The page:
• $\begingroup$ I thought you were expecting an intuitive explanation. It is a common practice to first do the math, and then find an explanation for it! $\endgroup$ – polfosol Feb 6 '17 at 9:20
  • $\begingroup$ @polfosol of course your argument was useful. ( thank you for that :) ) but i'm thinking of writing a mathematical explanation too :) $\endgroup$ – Arman Malekzadeh Feb 6 '17 at 9:25
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Are you sure your solution is correct? I translated the words into math and the code below shows what I am asking Mathematica to solve (your notation). When I do that, I get $x_{11}=29000/9$, $x_{12}=16000/9$, $x_{13}=0$, $x_{21}=4000/9$, $x_{22}=32000/9$, $x_{23}=0$, $x_{31}=7000/3$, $x_{32}=8000/3$, $x_{33}=0$, $y_{1}=300$, $y_{2}=600$, $y_{3}=0$. One of us is missing something.

No matter what the solution is, the way to understand why it looks the way it looks is to evaluate the system at the solution and see which constraints are binding.

c1 := x11 + x12 + x13 <= 5000
c2 := x21 + x22 + x23 <= 5000
c3 := x31 + x32 + x33 <= 5000
c4 := x11 + x12 + x13 + x21 + x22 + x23 + x31 + x32 + x33 <= 14000
c5 := 12*x11 + 6*x21 + 8*x31 >= 10*(x11 + x21 + x31)
c6 := 12*x12 + 6*x22 + 8*x32 >= 8*(x12 + x22 + x32)
c7 := 12*x13 + 6*x23 + 8*x33 >= 6*(x13 + x23 + x33)
c8 := 5/1000*x11 + 2/100*x21 + 3/100*x31 >= 1/100*(x11 + x21 + x31)
c9 := 5/1000*x12 + 2/100*x22 + 3/100*x32 <= 2/100*(x12 + x22 + x32)
c10 := 5/1000*x13 + 2/100*x23 + 3/100*x33 <= 1/100*(x13 + x23 + x33)
c11 := x11 + x21 + x31 <= 3000 + 10*y1
c12 := x12 + x22 + x32 <= 2000 + 10*y2
c13 := x13 + x23 + x33 <= 1000 + 10*y3
c14 := {x11 >= 0, x12 >= 0, x13 >= 0, x21 >= 0, x22 >= 0, x23 >= 0, 
  x31 >= 0, x32 >= 0, x33 >= 0, y1 >= 0, y2 >= 0, y3 >= 0}
c := Flatten[{c1, c2, c3, c4, c5, c6, c7, c8, c9, c10, c11, c12, c13, 
   c14}]
Maximize[{70*(x11 + x21 + x31) + 60*(x12 + x22 + x32) + 
   50*(x13 + x23 + x33) - 45*(x11 + x12 + x13) - 
   35*(x21 + x22 + x23) - 25*(x31 + x32 + x33) - 
   4*(x11 + x12 + x13 + x21 + x22 + x23 + x31 + x32 + x33) - y1 - y2 -
    y3, c}, {x11, x12, x13, x21, x22, x23, x31, x32, x33, y1, y2, y3}]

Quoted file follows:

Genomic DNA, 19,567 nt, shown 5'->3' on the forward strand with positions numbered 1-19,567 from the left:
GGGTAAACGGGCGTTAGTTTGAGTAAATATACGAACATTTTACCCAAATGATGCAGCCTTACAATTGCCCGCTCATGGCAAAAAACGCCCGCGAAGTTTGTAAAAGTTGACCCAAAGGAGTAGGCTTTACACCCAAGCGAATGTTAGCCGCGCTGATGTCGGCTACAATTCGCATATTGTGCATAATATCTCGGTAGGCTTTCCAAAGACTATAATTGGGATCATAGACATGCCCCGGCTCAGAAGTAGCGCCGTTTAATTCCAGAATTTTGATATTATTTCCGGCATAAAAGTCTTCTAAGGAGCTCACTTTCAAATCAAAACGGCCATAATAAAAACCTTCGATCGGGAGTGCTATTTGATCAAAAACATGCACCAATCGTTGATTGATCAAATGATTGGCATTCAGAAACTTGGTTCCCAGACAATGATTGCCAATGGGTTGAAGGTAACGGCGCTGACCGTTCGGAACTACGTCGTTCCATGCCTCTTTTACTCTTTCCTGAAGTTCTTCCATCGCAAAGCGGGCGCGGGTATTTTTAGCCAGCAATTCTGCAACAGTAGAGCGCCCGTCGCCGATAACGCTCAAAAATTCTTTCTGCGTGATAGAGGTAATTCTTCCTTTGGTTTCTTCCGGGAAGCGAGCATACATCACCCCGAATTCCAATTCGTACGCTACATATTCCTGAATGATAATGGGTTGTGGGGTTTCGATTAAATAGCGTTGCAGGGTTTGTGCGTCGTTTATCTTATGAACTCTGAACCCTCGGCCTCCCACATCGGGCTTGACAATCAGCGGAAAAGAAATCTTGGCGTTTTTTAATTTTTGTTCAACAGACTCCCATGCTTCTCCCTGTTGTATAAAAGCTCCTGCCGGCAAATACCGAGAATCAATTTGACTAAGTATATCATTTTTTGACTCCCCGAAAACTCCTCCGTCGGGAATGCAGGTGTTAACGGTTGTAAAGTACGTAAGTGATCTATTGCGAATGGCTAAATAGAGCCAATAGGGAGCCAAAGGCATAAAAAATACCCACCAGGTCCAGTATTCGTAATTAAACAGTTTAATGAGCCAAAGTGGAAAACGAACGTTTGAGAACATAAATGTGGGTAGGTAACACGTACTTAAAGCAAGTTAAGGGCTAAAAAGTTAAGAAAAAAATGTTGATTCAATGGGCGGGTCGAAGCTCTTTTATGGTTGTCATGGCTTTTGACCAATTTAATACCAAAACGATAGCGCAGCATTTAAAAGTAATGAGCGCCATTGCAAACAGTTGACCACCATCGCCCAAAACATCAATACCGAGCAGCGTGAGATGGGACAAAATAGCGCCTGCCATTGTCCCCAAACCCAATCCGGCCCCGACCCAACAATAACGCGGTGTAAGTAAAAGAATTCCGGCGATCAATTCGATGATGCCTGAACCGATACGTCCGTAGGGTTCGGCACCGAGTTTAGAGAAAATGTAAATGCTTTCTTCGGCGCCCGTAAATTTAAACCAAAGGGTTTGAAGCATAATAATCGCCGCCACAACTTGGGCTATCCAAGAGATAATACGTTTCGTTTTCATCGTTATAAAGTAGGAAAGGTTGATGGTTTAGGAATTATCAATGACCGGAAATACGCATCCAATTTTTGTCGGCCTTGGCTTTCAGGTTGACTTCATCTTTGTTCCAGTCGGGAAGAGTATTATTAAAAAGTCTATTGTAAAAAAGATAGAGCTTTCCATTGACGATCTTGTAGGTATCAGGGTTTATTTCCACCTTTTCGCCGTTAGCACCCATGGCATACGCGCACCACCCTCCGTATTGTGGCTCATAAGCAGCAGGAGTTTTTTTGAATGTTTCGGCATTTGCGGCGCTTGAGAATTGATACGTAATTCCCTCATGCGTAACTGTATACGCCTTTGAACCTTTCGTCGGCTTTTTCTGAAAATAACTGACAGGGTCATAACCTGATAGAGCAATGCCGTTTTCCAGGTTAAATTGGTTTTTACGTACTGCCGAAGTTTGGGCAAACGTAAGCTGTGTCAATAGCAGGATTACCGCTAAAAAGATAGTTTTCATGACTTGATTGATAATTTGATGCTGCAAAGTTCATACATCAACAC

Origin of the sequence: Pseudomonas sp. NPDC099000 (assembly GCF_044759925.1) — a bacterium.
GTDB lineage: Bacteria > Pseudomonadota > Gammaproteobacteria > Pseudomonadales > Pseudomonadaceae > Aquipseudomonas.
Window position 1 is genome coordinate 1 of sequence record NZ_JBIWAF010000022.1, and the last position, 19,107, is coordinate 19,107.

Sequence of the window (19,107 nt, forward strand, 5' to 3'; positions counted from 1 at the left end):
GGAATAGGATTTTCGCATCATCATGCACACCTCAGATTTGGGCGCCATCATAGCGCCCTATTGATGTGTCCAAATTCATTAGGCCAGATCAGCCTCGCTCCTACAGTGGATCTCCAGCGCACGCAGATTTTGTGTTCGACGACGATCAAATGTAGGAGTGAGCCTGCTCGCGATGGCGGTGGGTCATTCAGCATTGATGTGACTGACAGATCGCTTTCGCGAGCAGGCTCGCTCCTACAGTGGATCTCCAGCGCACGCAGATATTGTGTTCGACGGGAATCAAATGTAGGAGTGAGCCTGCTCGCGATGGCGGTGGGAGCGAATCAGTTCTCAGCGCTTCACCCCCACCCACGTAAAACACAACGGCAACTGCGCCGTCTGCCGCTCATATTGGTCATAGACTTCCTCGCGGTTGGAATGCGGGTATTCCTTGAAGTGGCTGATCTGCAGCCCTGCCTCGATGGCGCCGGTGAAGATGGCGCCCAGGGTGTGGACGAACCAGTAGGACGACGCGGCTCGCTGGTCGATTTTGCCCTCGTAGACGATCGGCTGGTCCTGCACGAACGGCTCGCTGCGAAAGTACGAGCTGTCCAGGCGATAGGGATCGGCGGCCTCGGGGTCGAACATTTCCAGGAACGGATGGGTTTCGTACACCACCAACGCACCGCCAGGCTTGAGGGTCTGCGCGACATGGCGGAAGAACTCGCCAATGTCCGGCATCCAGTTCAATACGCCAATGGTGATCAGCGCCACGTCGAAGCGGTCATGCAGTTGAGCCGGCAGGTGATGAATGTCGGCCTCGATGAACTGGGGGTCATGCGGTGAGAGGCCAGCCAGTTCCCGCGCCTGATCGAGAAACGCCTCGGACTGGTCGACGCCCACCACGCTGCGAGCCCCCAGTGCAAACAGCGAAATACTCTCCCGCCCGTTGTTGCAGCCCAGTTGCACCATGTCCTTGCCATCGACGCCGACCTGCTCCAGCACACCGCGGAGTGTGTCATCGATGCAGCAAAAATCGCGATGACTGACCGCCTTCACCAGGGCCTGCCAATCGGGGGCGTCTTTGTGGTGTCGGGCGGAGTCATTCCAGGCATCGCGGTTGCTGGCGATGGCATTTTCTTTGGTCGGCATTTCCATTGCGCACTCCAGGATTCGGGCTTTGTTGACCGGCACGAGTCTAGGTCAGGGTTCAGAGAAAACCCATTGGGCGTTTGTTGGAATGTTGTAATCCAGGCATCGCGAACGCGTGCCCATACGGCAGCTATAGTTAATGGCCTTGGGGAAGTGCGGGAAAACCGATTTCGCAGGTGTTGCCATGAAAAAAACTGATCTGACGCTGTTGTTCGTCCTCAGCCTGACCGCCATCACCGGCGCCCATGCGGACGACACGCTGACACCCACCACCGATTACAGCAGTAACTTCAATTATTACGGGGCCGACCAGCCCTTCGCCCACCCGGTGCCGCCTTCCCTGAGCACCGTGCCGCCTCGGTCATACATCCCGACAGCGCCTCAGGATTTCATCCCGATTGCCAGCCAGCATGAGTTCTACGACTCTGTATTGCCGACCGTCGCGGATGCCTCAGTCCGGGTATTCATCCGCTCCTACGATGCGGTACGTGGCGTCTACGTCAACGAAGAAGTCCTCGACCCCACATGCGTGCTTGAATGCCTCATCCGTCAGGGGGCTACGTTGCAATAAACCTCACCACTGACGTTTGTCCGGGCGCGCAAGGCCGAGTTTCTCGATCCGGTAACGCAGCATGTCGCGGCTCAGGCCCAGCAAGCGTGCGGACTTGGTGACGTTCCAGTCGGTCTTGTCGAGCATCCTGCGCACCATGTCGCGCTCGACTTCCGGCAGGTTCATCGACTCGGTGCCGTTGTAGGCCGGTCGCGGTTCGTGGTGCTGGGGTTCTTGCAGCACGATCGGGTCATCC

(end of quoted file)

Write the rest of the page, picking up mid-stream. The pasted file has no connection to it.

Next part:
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  • $\begingroup$ Well, the problem is at c11, c12 and c13. The production should be exactly the same as the needs of customers. ( write $=$ instead of $\leq$ ) $\endgroup$ – Arman Malekzadeh Feb 6 '17 at 9:25
  • $\begingroup$ Also, the point is not the solution :) even if your solution was right, the point would still be holding. Why don't you advertise for the third kind of gas? Why don't you produce exactly 14000 barrels? $\endgroup$ – Arman Malekzadeh Feb 6 '17 at 9:30
  • $\begingroup$ @ArmanMalekzade I am not sure the solution is not the point. You are asking why it looks the way it looks. So first you need to know what it is. Once you have a solution, you can evaluate the constraints and see which ones bind. This is the answer to your 'why' question. I've added this to my answer. $\endgroup$ – Jan Feb 6 '17 at 10:40
  • $\begingroup$ @ArmanMalekzade My $c11$, $c12$ and $c13$ are correct or not depending on interpretation. Mine is that $3000$, $2000$ and $1000$ is demand; if the company wants to sell more, it needs to advertise. If the interpretation is that the production has to fulfil the requirements, set the inequalities to equalities, resolve the problem and check which constraints bind to get your why answer. I am getting $x_{11}=2500$, $x_{12}=5500/3$, $x_{13}=2000/3$, $x_{21}=0$, $x_{22}=11000/3$, $x_{23}=1000/3$, $x_{31}=2500$, $x_{32}=2500$, $x_{33}=0$, $y_{1}=200$, $y_{2}=600$, $y_{3}=0$ in this case. $\endgroup$ – Jan Feb 6 '17 at 10:41